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Development of small-scale industries in Pakistan.

Development of Small-Scale Industries in Pakistan


There is a permanent place for efficient and progressive small-scale industries in modern industrial economies as is evident by the existence of a large number of small units alongside the giant enterprises in advanced countries such as Japan, UK, USA and Germany. The opportunities for such industries to grow and survive in Pakistan are technology for its large-scale industries that involve high costs. In the post Second World War era, emphasis given to large-scale and heavy industry was common in the development programmes the world over. Now with the growing consciousness of distributive justice rather than maximising growth rates, escalation in the cost of capital inputs and abundant labour potential, small and medium sized industries are receiving attention of the planners in developed as well as developing economies. This has brought such industries into sharper focus in the development programmes and policies of Pakistan as also in other developing countries of the world. To support his policy of rapid industrialization the Prime Minister announced a number of measures/concessions which form part of the country's latest industrial policy package. Some of the Key incentives are given by the present Government are as under:

1) Income Tax Holiday 2) Exemption from custom duty 3) Income Tax rebate on exports. 4) Simplified and easily available

industrial loans. 5) No Government approval to be required

except for few industries. 6) Privatization policy. 7) Encouragement to transfer of

technology. 8) Preference to Industries being set up

near raw material sources.

Definition of Small Industry

Small industrial project can be defined as an industrial undertaking belonging to a family or a set of associates wholly and independently owned employing limited number of workers say between 5 to 50, notwithstanding the exceptional situations, having moderate financial means and generally producing either the end products for consumers at large or primary products for usage by larger units. In the industrial policy statement of Government of Pakistan the definition of small scale industry is stated as an industrial project with fixed assets (excluding land and buildings) the original cost of which does not exceed Rs. 20.00 million before grant of loan.


Small and medium scale enterprises have traditionally received particular Government attention, as it has a vital role in the economy of a country particularly in the under developed world. In Pakistan it accounts for 30 per cent of the value added in manufacturing sector and more than 5 per cent of GDP compared to the contribution of 12.5 per cent of the large scale industry in the private sector. The share of small industries sector in the merchandise export is 18 per cent, the small enterprise sector encompasses both formal and informal activities. It covers all spheres of business and industrial sectors and is composed of from a sizeable modern factory to thousands very small units existing in unorganised sector.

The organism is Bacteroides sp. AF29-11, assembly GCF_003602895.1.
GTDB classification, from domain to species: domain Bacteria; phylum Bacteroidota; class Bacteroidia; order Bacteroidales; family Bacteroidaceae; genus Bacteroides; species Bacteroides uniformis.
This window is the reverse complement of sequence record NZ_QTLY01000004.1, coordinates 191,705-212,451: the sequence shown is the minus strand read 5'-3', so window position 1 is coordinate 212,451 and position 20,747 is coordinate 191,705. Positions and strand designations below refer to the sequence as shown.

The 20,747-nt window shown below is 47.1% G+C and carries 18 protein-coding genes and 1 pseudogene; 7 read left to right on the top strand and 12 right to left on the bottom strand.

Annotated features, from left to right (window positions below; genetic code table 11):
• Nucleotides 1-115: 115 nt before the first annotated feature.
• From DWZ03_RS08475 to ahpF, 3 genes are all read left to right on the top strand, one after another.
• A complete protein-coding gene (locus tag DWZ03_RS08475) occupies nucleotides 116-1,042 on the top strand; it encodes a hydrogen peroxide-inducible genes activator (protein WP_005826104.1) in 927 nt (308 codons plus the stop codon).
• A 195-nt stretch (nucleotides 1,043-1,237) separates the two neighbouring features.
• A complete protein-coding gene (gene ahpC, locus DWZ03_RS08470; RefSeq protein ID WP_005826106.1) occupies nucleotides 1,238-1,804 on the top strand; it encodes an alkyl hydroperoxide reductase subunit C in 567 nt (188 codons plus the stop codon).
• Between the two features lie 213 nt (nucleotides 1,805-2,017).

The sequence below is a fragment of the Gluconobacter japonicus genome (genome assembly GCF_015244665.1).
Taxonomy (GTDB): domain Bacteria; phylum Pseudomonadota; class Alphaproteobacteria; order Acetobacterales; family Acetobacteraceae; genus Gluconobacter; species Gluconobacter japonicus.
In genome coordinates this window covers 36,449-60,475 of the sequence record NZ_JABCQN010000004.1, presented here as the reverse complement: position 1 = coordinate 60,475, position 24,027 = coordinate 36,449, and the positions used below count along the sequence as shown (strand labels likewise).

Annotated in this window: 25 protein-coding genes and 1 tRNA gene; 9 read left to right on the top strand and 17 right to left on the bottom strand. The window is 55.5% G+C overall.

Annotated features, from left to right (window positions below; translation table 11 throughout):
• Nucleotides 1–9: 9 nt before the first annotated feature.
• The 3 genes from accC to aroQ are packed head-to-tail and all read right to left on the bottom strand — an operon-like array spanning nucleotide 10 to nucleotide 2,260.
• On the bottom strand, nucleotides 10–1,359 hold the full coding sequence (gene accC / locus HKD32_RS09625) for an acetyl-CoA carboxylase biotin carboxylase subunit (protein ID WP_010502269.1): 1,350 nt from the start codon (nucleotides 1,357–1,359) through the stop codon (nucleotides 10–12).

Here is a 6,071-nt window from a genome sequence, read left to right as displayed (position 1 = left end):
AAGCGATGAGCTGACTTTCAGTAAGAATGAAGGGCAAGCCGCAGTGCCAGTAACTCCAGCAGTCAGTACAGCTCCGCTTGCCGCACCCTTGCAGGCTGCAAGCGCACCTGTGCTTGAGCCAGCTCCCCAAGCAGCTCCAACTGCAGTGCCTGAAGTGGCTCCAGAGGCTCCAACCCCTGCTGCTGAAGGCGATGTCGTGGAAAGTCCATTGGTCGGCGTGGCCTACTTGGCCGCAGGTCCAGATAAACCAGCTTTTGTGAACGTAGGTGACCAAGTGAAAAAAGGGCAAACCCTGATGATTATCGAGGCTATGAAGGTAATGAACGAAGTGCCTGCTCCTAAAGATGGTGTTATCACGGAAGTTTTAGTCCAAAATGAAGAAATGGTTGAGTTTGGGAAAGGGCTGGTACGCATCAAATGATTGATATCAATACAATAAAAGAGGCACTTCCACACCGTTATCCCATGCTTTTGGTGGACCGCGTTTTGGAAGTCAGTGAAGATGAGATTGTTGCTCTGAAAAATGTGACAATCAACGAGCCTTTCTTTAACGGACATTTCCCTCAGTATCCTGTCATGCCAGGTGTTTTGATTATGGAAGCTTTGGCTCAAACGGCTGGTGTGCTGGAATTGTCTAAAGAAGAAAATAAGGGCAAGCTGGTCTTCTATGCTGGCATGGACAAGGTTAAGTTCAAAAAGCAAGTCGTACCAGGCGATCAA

Being labour intensive, contrary to popular belief, it exhibits relatively better levels of efficiency and better productivity. In Pakistan it employs 81 per cent of the labour force in the manufacturing sector alone. It also provides training grounds in the development of technical skills, marketing experience and managerial capabilities. The development of small scale industries has thus a strong socio economic impact in the third world countries particularly where the labour is available at comparatively cheaper cost and there is acute un-employment problem. Further more it requires smaller capital and generates greater employment opportunities. Disseminates great benefits of economic growth, has shorter gestation period. It has the substantiality of whithering the worse adversities of recession as well as inflation.

For a country where graph of population growth is alarmingly ascending, the importance of establishment of small industrial unit is all the more great. Even in the advanced countries such as Japan it is the down stream units of small and medium size which are providing more than 80 per cent of employment and is playing pivitol role in boosting industrial progress in Japan by providing low cost advantage and more and more automation. On the average, large scale manufacturing is five times more capital intensive than the small scale sector. According to the Economic survey of 1985-86, published by Government of Pakistan, creation of one job in the small scale manufacturing sector costs about 80 times more than in the large scale manufacturing sector.

The development of small scale industry is also one of the most effective means of stimulating entrepreneurship in a society. The development of traditional skill into modern "capital goods manufacturing technical ability" is also an important achievement of small industry development.

Institutional Framework